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4 ways entrepreneurs can save money without giving up Starbucks

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“If you want to save money, just give up your daily coffee at Starbucks!” 

Next to cutting back on avocado toast, this is one of the oldest money-saving tactics in the book. But I will admit that it works — sort of. It’s good advice for a student who wants to give their savings account a boost, but for an entrepreneur running a full-time business saying so long to Starbucks is more about vanity savings than anything else. (Especially since a startup’s early stages does require some caffeine.)  

If we’re excluding Venti lattes, what can small business owners let go of in order to build up their cash reserves? Here’s how to get strategic, rather than going cold turkey, when it comes to spending habits. 

1. Start outsourcing 

In 2016, the JPMorgan Chase Institute conducted a study analyzing the small business sector of the economy. The small businesses surveyed were revealed to only have 27 days’ worth of cash buffer if inflows stopped. Living month to month without a financial safety net has made it difficult for these companies to expand their operations — a predicament made all the more worse by the fact that small businesses account for 50 percent of new job creation. 

If you find that your startup is in a similar spot — wanting to bring on more employees, but unable to afford full-time hire expenses — you might want to consider outsourcing duties. Seek out contractors on sites like Fiverr or TaskRabbit who specialize in anything from writing blog content to conducting outbound calls. You can reap the expertise of freelancers while putting aside extra money for your business to create a nest egg or even hire your next employee.  

2. Trade small costs for large gains 

Business in the summer months is notorious for experiencing a phenomenon known as the “summer slowdown.” Sales are a little lower and the workload is less intensive which makes for perfect timing since everyone is heading OOO on vacations. How can you save money when there’s less to cut back on?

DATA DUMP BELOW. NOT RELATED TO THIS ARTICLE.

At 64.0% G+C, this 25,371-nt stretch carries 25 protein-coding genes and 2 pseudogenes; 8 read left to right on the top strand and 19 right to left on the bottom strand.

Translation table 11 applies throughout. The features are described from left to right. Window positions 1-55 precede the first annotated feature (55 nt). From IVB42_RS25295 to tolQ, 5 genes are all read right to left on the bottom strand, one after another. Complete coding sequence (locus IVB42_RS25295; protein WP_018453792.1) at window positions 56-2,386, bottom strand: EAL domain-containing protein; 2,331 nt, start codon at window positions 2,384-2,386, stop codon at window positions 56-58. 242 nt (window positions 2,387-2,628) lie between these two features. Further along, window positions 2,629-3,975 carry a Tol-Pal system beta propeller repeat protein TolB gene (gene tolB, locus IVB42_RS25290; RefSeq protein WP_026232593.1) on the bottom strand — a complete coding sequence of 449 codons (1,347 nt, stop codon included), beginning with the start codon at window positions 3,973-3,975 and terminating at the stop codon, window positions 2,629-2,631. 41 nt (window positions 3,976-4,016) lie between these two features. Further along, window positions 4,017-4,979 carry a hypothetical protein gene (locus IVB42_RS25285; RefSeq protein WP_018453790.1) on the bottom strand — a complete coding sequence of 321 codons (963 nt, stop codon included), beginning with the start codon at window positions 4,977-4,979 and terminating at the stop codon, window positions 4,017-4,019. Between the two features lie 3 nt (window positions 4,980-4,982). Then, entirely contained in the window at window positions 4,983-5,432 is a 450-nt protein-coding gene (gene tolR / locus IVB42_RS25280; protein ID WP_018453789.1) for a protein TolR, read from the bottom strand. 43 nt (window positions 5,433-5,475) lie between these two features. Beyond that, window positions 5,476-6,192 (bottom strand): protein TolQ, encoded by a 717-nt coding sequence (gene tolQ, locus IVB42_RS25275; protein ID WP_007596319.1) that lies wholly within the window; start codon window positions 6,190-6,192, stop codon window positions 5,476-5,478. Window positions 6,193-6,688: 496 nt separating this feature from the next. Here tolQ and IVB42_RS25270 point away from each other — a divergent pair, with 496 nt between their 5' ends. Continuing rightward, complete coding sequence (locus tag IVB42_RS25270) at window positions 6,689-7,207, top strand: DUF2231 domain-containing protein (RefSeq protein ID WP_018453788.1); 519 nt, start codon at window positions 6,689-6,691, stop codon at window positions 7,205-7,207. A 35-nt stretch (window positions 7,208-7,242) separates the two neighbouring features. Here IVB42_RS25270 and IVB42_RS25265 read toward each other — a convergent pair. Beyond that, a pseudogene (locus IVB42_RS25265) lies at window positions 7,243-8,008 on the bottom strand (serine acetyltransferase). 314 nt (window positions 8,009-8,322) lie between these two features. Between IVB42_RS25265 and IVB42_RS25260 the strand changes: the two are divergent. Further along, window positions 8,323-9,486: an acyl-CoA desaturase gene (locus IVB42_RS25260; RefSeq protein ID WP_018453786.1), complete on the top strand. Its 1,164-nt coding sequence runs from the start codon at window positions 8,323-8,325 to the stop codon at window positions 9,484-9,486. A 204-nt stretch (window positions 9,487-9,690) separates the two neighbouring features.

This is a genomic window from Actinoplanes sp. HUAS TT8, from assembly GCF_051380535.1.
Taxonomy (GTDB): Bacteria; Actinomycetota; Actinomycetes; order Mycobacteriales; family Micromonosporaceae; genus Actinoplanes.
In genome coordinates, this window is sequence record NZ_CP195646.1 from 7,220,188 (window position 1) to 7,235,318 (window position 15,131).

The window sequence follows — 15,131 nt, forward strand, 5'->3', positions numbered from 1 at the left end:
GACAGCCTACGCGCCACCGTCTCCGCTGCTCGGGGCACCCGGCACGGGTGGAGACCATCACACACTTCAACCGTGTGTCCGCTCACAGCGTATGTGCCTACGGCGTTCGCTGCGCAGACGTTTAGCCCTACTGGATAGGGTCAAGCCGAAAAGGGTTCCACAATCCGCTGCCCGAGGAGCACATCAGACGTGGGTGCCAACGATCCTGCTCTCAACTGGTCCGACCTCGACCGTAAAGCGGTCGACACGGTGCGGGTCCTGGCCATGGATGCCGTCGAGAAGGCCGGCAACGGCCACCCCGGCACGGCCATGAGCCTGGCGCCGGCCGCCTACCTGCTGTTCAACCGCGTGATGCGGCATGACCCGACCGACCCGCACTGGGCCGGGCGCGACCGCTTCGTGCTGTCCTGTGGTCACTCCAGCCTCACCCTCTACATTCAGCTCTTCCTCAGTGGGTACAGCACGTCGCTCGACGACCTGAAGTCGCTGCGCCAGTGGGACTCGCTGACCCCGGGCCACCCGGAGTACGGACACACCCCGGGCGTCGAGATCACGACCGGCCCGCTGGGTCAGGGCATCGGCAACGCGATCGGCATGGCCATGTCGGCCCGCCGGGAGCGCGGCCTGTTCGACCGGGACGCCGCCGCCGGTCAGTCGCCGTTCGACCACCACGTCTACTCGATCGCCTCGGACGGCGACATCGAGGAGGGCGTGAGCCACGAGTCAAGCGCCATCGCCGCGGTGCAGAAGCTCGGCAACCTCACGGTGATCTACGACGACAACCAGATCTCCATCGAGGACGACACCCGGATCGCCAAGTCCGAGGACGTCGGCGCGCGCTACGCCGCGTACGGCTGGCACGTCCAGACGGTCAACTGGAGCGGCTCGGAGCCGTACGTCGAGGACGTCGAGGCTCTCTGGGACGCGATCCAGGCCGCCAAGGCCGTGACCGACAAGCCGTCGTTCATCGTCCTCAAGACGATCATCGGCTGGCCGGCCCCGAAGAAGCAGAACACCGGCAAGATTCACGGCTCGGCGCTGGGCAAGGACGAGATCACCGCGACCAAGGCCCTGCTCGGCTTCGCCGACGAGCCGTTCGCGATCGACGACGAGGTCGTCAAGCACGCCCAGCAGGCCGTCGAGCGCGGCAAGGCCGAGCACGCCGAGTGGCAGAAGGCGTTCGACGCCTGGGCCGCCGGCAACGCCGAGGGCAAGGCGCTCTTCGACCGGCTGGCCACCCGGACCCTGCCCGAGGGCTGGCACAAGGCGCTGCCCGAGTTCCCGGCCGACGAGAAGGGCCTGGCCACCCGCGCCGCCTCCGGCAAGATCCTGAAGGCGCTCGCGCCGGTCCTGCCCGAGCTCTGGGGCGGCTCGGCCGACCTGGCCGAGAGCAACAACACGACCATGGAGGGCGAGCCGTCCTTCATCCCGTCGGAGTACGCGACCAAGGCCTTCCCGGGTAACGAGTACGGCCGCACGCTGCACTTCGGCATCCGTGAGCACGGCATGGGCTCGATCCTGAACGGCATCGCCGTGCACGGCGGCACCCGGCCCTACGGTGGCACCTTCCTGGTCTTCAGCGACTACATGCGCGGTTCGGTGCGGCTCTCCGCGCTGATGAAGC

The answer is simple: trade small costs for large gains. On the busy and even semi-busy days you do have, inspire your team to push a little harder. Order lunch in and get a contest going for sales that you can encourage your team to go all in for. Here, lunch is the small cost and the large gain are the sales. It’s a financial win-win for business and your team, as it gets everyone pumped up and motivated during the dog days of summer. 

3. Strategize on travel expenses 

According to the Global Business Travel Association, global business travel spending in 2016 hit nearly $1.3 trillion. Now more than ever, entrepreneurs are hitting the road, grabbing a flight, and booking a hotel room — all of which adds up very quickly if you’re not careful.  

Before you say bon voyage, do your homework for snapping up the best deals. Here are a few traveler-friendly tricks to get you started. 

  • Travel for business frequently and struggling to maintain a hotel budget? Consider booking an Airbnb instead for an affordable space that is roomy, gives you the opportunity to cook in rather than eat out for every meal, and (usually) includes free WiFi. 

  • Take a page from the millennial’s guide to travel and start hunting for values. Crowdsource on Facebook, leverage travel sites like Expedia and Kayak to compare expenses and packages, and even root out hidden discounts for hotels via their social platforms and by signing up for newsletters. 

  • Utilize apps like Hotel Tonight for last-minute overnight stay deals, Flight Stats for flight updates including delays, and Skyscanner as your ultimate international destination search engine.  

4. Plan ahead — daily 

What if you find yourself doing all of the above, but you’re not making much progress on saving extra money? The key then is not to continually give up everything until your business is just a laptop in an empty studio. It’s to plan ahead on a daily basis.  

Thoroughly review areas that you can cut back on and make adjustments on each day. In terms of your business, look back on what has and has not been providing a return on investment and make the adjustments accordingly. In terms of the space your business exists in, make small tweaks like using natural lighting instead of keeping tons of lights on in your building. 

You might also find that in order to make money, you’ll have to spend some first on upgrades for your website or marketing plans — and that’s a good thing because it allows you to invest in yourself as much as you do the business. 

Keep your coffee and think in advance rather than spending on the fly — your bank account will (eventually) thank you for it.  

Deborah Sweeney is the CEO of MyCorporation.com. MyCorporation is a leader in online legal filing services for entrepreneurs and businesses, providing start-up bundles that include corporation and LLC formation, registered agent, DBA, and trademark & copyright filing services. MyCorporation does all the work, making the business formation and maintenance quick and painless, so business owners can focus on what they do best. Follow her on Google+ and on Twitter @mycorporation. 

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